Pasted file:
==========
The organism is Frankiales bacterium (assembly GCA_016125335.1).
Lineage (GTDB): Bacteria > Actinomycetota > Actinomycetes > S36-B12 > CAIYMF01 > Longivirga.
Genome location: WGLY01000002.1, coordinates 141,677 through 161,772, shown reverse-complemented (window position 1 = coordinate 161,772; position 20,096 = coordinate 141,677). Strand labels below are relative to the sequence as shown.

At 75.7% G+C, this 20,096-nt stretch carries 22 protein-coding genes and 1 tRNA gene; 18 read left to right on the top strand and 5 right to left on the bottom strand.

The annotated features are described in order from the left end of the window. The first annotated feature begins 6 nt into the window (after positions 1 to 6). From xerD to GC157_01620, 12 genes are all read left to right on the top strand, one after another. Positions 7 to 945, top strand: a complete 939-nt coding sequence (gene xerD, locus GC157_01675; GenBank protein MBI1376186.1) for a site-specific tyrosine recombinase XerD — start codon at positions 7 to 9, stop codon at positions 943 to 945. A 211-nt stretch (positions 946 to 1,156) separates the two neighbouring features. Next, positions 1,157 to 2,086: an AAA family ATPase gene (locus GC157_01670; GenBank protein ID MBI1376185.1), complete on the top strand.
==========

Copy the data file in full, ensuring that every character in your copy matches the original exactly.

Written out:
The organism is Frankiales bacterium (assembly GCA_016125335.1).
Lineage (GTDB): Bacteria > Actinomycetota > Actinomycetes > S36-B12 > CAIYMF01 > Longivirga.
Genome location: WGLY01000002.1, coordinates 141,677 through 161,772, shown reverse-complemented (window position 1 = coordinate 161,772; position 20,096 = coordinate 141,677). Strand labels below are relative to the sequence as shown.

At 75.7% G+C, this 20,096-nt stretch carries 22 protein-coding genes and 1 tRNA gene; 18 read left to right on the top strand and 5 right to left on the bottom strand.

The annotated features are described in order from the left end of the window. The first annotated feature begins 6 nt into the window (after positions 1 to 6). From xerD to GC157_01620, 12 genes are all read left to right on the top strand, one after another. Positions 7 to 945, top strand: a complete 939-nt coding sequence (gene xerD, locus GC157_01675; GenBank protein MBI1376186.1) for a site-specific tyrosine recombinase XerD — start codon at positions 7 to 9, stop codon at positions 943 to 945. A 211-nt stretch (positions 946 to 1,156) separates the two neighbouring features. Next, positions 1,157 to 2,086: an AAA family ATPase gene (locus GC157_01670; GenBank protein ID MBI1376185.1), complete on the top strand.